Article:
When we left off the Danes had charged 1/Picardie and routed them. On their first opportunity however they rallied behind their supports as the rest of the French infantry pressed ahead!
A couple of interesting things have transpired by this point: firing has been heavy enough that the action is classified in Ga Pa terms as Heavy Action. This means that visibility has been reduced to only 300 paces. The chief impact of this is that generals who can’t see the commander-in-chief are out-of-command until they are brought into command. Out-of-command generals can’t order their troops to do anything, and they will act as uncontrolled troops if they aren’t activated, doing what seems best to the local colonel. (This action is determined randomly based on the units morale and circumstances using the uncontrolled actions table). Secondly, at the beginning of each turn, you roll for random events. Something usually comes up, but so far, and it continued for the rest of the game, nothing interesting happened!
Now, to bring a general into command, one can either move one of the commanders so that they are visible, try to put the subcommander into command through his own initiative, or the commander-in-chief can attempt to put the subcommander into command by order. All of these things use an order execution, and each general only gets 4 of those per turn, so they are precious to use. AND, neither command by initiative or command by order is certain. For the French it’s pretty dicey because the subgenerals don’t have high initiative and our CnC doesn’t have much by way of leadership.
Now as it turns out, at the start of the game, I had some extra points due to not spending them all on command so I used some points to purchase Aides-de-camp. I used one of them to replace a lost general earlier, and now, I chose to use the other one to put the french general commanding the infantry into command, as he had lost visibility to the overall commander. This was bad timing, as those Dutch guys coming into the field in the picture above shot and killed the commander of those dragoons. From here on out the dragoons will act without a commanding general….
Things go well for the French infantry though as they begin to push back the Danes and dragoons in front of them.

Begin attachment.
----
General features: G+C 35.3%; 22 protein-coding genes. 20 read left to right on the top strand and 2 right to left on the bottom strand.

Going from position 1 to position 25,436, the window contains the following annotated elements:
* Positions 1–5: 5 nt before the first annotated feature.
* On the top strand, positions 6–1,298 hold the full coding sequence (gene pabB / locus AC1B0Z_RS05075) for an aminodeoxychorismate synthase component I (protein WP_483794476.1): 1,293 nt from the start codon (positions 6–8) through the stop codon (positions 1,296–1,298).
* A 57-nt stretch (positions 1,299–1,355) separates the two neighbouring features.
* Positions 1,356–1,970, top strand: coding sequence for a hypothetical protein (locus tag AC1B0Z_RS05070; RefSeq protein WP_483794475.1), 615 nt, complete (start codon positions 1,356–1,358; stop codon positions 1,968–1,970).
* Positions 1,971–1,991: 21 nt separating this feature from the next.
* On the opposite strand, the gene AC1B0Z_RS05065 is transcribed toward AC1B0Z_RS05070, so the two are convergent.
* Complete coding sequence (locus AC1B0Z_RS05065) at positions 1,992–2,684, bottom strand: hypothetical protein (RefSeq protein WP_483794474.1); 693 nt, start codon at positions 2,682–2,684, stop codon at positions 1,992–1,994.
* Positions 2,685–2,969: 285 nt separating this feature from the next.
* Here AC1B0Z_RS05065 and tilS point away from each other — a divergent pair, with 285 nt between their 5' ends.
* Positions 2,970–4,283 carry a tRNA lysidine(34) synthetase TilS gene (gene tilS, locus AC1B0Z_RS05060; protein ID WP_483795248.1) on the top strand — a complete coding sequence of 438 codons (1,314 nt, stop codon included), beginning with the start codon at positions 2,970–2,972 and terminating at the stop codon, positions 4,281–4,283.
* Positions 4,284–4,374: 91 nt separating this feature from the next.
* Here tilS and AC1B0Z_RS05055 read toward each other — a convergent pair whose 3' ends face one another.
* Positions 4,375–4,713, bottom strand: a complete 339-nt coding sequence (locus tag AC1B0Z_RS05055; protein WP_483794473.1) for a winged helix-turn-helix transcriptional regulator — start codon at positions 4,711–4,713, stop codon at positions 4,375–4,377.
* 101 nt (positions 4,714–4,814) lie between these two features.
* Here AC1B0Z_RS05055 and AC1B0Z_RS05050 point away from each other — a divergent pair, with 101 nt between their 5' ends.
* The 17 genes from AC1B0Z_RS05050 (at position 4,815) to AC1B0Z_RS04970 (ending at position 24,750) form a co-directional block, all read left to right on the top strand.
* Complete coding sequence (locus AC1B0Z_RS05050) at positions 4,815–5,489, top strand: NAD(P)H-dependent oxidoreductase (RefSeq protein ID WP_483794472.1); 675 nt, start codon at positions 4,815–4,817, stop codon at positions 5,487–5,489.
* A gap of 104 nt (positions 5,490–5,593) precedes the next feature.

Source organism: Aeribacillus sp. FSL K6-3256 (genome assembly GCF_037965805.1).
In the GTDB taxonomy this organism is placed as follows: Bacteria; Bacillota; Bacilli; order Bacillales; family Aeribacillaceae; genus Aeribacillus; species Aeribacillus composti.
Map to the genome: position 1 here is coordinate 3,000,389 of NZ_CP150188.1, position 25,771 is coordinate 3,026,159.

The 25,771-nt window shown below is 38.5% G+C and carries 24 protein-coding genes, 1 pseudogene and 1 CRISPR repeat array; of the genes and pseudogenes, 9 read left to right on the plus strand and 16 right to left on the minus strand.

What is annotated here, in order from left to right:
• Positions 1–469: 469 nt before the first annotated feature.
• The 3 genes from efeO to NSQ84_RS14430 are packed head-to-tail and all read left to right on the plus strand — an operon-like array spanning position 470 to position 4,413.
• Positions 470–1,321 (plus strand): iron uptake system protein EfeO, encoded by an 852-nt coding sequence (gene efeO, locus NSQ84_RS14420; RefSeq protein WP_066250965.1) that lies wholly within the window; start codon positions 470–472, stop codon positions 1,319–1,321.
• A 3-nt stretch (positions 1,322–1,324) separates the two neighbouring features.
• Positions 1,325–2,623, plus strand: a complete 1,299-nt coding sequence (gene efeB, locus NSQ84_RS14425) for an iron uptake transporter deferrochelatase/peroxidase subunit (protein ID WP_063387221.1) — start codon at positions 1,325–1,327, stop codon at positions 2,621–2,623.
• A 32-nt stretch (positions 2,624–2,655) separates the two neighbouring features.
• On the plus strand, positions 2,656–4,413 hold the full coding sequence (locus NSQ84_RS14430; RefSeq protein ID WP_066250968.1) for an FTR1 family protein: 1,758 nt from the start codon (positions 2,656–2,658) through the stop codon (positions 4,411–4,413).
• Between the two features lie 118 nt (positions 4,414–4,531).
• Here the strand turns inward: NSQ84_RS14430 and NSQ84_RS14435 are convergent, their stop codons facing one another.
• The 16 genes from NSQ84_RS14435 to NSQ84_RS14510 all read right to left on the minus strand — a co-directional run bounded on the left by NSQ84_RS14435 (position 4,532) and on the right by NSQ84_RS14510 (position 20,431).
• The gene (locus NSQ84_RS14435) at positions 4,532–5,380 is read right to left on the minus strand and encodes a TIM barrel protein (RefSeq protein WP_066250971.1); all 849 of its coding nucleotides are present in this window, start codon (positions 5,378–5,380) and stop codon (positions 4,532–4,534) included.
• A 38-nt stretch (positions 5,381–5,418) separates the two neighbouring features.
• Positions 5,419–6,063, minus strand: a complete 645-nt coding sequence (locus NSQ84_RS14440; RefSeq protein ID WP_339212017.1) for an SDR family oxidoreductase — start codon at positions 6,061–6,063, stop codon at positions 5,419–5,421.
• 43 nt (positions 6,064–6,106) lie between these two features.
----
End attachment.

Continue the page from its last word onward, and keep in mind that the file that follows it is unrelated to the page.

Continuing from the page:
On the right flank, the French cavalry finally get moving. Courcillon is decimated from shooting by the Dutch regiment Pallandt, but Royal Etranger and Toulouse start to move around the flank of the Dutch line. The Dutch had some supporting infantry and guns extending the lines but as they advanced these lost sight of their commanding general and the local commander (using the uncontrolled move table) decided holding in place was the safest course, creating an opportunity for the French to exploit the gap.
As things developed, on the left, the French infantry continued to push but the Danish cuirassier got into the fight and managed to defeat the 1st battalion of Sparre, leaving only the 2nd battalion of Sparre holding the end of the line.
Looking down the length of the table you can see the Dutch infantry pushing the French dragoons out of the field next to the town while the French on the far end are pushing the Danish infantry and mounted slowly but steadily backwards. In this case the French infantry is a little better than the foot in front of them (higher morale) and the Dutch infantry is a bit better than the dragoons in front of them (higher morale and better shooting and close combat abilities).
But bad and unexpected things can happen. In this case the French dragoons unleash a devastating volley and the Dutch infantry reels from the impact breaking and routing back through their supports. At the same time the French cavalry advancing on the lone unit of Dutch infantry guarding the flanks routs it as well!
You can see Royal Etranger looking at fleeing Dutch in front and the rest of the Dutch line beyond waiting to be rolled up. But, alas, it’s not enough. Toulouse who had been on their right exposed itself to the advancing Dutch who had previously held back (remember, out of sight, holding their position) but then saw the French advancing through the smoke and moved forward to engage them. They dispatched Toulouse which was half the French cavalry force down. At this point all the cavalry begin to withdraw. The Dutch on that side of the field had not quite lost half their force, so they were not forced to begin to withdraw. In time they would be able to rally enough to finish off the dragoons in all likelihood and then take the town. We conceded at this point that the French wouldn’t be able to hold and called it a wrap.
More painting to do, more units, more fun!